Joe Frank Harris

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Joe Frank Harris
Joe Frank Harris speaks at commissioning ceremony for USS Georgia, Feb 11, 1984.JPEG
78th Governor of Georgia
In office
January 11, 1983 – January 13, 1991
Lieutenant Zell Miller
Preceded by George Busbee
Succeeded by Zell Miller
Personal details
Born (1936-02-16) February 16, 1936 (age 78)
Cartersville, Georgia
Political party Democratic
Spouse(s) Elizabeth Carlock
Alma mater University of Georgia
Religion Methodist

Joe Frank Harris (born February 16, 1936) is an American Democratic politician who served as the 78th Governor of the U.S. state of Georgia from 1983 to 1991.

Early life and career[edit]

Harris was born in the Atco Mill Village of Cartersville, Georgia to Frank and Frances Harris. Harris was the second of three children that also included brother, Fred Harris and sister, Glenda Harris Gambill. Harris went on to graduate from the University of Georgia in 1958 with a degree in business administration. While attending Georgia, he also became a member of Lambda Chi Alpha Fraternity. Upon graduation Harris returned to his native Cartersville, Georgia to join his father Frank and brother Fred in the family run cement business. Harris Cement Products, Inc. operated from 1940–1980, and was a successful Northwest Georgia business that during the late 1970s furnished all the cement for the bridges and overpasses constructed on Interstate 75 from Cobb County to Gordon County. Harris was persuaded to run for the Georgia House of Representatives in 1964 and served nine terms. Harris became the chairman of the Appropriations Committee in 1974.

Gubernatorial campaign[edit]

When he ran for Governor in 1982, Harris was seen as a long shot candidate, but with the support of the Speaker of the Georgia House Tom Murphy, he was able to win the primary over U.S. Representative Bo Ginn. Memphis, Tenn.-based consultant Deloss Walker played a key role in Harris' successful 1982 campaign.

Gubernatorial accomplishments[edit]

As Governor, Harris created and implemented the Quality Basic Education Act (QBE), built the Georgia Dome, created the Technical College System of Georgia formerly known as the Department of Adult & Technical Education, and lured the 1996 Summer Olympics to Atlanta. Harris is also credited with building more libraries during his term than any other governor in Georgia's history. Also during his term, Harris created the Growth Strategies Commission chaired by Cartersville native and prominent developer Joel Cowan.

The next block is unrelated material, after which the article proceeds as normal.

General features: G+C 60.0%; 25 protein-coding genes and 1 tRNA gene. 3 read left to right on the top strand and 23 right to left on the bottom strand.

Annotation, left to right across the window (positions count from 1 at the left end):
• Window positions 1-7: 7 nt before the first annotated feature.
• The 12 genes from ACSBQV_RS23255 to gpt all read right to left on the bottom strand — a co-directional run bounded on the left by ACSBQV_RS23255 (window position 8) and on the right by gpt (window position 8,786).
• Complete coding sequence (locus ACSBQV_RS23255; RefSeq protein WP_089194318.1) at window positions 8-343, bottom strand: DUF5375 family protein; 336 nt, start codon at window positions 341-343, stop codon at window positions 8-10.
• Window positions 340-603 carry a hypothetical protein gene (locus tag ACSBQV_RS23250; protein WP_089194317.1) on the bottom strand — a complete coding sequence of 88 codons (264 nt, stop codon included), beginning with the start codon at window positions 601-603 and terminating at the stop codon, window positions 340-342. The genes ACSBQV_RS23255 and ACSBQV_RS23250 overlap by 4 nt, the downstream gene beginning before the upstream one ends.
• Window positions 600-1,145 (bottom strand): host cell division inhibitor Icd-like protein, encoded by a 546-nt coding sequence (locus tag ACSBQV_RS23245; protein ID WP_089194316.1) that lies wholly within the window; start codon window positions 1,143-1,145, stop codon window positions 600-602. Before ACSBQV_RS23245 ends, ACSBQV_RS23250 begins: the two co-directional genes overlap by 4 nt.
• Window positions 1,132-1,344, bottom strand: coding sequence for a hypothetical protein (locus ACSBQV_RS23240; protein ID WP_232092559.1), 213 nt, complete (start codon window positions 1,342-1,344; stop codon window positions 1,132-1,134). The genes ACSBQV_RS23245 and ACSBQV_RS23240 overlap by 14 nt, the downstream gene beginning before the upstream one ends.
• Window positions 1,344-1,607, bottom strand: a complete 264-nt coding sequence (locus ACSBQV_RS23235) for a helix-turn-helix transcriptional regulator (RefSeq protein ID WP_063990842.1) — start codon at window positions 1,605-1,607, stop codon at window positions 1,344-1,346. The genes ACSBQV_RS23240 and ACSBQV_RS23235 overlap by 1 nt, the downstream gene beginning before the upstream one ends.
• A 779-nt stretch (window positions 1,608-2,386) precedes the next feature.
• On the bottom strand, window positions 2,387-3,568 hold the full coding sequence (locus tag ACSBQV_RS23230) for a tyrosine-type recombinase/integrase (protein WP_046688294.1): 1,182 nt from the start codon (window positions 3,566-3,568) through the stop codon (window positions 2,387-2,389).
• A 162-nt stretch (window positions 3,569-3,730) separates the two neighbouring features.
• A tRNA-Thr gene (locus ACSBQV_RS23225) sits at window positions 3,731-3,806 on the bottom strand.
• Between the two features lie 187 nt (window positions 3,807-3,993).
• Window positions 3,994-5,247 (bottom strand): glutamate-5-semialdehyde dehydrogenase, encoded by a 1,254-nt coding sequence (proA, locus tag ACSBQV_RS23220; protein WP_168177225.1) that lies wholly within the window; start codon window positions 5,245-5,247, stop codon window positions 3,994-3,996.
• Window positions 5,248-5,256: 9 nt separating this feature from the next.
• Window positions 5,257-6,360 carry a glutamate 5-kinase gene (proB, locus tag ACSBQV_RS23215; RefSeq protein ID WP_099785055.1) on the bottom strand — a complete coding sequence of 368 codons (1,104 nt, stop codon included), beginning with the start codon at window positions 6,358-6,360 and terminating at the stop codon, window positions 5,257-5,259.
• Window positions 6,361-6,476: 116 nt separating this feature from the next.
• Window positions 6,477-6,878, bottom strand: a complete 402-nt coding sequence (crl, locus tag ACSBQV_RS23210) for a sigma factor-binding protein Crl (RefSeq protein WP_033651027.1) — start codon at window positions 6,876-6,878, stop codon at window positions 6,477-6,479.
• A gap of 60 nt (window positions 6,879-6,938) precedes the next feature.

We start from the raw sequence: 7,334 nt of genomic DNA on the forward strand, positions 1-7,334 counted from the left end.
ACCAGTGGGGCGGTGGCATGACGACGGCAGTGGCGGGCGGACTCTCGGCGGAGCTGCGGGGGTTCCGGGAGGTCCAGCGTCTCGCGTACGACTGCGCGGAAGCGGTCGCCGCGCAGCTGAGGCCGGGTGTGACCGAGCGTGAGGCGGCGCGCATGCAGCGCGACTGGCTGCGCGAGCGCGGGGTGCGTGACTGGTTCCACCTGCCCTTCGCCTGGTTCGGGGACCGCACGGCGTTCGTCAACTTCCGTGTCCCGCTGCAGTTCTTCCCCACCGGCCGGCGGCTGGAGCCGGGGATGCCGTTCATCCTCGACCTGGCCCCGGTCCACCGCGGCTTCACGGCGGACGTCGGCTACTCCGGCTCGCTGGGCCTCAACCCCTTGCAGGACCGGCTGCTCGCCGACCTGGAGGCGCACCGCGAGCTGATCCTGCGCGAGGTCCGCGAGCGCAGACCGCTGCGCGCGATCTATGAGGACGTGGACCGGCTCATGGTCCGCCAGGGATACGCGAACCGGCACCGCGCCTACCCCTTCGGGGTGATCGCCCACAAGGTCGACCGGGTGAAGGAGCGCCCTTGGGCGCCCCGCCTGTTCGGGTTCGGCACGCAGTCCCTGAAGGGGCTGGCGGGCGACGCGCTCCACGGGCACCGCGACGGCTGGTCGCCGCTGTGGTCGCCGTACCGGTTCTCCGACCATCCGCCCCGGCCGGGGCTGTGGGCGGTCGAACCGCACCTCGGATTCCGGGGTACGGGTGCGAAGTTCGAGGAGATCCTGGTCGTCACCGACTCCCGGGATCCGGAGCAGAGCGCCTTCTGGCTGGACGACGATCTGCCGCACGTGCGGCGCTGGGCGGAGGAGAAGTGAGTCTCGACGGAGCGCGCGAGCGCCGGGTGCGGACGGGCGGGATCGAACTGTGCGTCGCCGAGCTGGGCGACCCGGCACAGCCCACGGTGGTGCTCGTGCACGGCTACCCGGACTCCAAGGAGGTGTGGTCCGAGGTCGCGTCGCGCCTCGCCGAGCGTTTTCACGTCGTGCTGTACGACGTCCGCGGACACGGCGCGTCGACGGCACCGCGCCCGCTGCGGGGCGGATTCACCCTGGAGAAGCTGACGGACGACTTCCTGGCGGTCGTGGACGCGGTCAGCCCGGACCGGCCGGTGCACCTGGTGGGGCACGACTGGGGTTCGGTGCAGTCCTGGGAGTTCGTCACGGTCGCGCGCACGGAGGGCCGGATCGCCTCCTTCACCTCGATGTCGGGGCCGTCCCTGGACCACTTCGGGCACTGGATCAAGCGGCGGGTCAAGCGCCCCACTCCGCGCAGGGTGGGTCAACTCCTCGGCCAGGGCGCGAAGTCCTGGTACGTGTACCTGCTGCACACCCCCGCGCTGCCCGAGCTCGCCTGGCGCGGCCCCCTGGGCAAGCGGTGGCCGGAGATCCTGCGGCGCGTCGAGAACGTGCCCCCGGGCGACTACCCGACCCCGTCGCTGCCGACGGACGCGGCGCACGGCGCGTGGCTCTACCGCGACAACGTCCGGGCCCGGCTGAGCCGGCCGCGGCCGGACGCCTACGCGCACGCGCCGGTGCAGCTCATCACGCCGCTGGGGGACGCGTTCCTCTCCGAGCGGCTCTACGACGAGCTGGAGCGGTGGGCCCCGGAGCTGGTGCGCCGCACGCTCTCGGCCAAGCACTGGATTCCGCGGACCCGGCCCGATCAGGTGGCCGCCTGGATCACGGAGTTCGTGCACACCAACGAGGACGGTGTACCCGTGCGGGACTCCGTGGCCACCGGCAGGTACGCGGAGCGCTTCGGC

Board of regents[edit]

After two terms as Governor, Harris was appointed to the Board of Regents for the University System of Georgia serving for seven years, two years as Chairman.[1]

Georgia State University[edit]

From 1995 through 2009 Harris served at Georgia State University as a distinguished executive fellow and lecturer in the School of Policy Studies. He is chairman of the board of Harris Georgia Corporation, an industrial development firm that was established in 1980 in Cartersville, Georgia. He also currently serves on the Board of Directors for Aflac.

Legacy[edit]

The portion of U.S. Route 41 through Bartow County is named in his honor (Joe Frank Harris Parkway), as well as the Joe Frank Harris Commons that houses The Village Summit Dining Commons (operated by UGA FOOD SERVICES) at the University of Georgia, the main entrance to the Georgia Ports Authority in Brunswick, Georgia (Joe Frank Harris Blvd.), and the main entrance to the Georgia State Fairgrounds in Perry (Governor Joe Frank and Mrs. Elizabeth Harris Blvd.).

References[edit]

See also[edit]

Political offices
Preceded by
George Busbee
Governor of Georgia
1983–1991
Succeeded by
Zell Miller